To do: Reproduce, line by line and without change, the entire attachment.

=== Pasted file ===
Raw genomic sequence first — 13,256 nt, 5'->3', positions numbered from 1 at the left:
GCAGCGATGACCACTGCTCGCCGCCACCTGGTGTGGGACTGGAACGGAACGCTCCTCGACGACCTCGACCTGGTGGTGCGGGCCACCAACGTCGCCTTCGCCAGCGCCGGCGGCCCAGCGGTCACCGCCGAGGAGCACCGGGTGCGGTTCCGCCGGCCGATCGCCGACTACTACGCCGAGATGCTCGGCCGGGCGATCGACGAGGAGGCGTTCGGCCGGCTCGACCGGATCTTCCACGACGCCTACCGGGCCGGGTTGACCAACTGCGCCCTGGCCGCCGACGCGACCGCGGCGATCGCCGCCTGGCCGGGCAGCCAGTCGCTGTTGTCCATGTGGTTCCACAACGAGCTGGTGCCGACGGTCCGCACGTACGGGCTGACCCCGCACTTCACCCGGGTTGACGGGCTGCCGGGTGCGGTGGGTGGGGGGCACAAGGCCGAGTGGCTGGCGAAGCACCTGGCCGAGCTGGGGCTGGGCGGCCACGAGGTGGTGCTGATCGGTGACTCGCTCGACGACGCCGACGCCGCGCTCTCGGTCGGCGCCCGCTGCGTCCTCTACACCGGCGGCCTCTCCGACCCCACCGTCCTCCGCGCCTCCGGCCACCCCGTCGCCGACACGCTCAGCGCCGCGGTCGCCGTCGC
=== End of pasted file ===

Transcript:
Raw genomic sequence first — 13,256 nt, 5'->3', positions numbered from 1 at the left:
GCAGCGATGACCACTGCTCGCCGCCACCTGGTGTGGGACTGGAACGGAACGCTCCTCGACGACCTCGACCTGGTGGTGCGGGCCACCAACGTCGCCTTCGCCAGCGCCGGCGGCCCAGCGGTCACCGCCGAGGAGCACCGGGTGCGGTTCCGCCGGCCGATCGCCGACTACTACGCCGAGATGCTCGGCCGGGCGATCGACGAGGAGGCGTTCGGCCGGCTCGACCGGATCTTCCACGACGCCTACCGGGCCGGGTTGACCAACTGCGCCCTGGCCGCCGACGCGACCGCGGCGATCGCCGCCTGGCCGGGCAGCCAGTCGCTGTTGTCCATGTGGTTCCACAACGAGCTGGTGCCGACGGTCCGCACGTACGGGCTGACCCCGCACTTCACCCGGGTTGACGGGCTGCCGGGTGCGGTGGGTGGGGGGCACAAGGCCGAGTGGCTGGCGAAGCACCTGGCCGAGCTGGGGCTGGGCGGCCACGAGGTGGTGCTGATCGGTGACTCGCTCGACGACGCCGACGCCGCGCTCTCGGTCGGCGCCCGCTGCGTCCTCTACACCGGCGGCCTCTCCGACCCCACCGTCCTCCGCGCCTCCGGCCACCCCGTCGCCGACACGCTCAGCGCCGCGGTCGCCGTCGC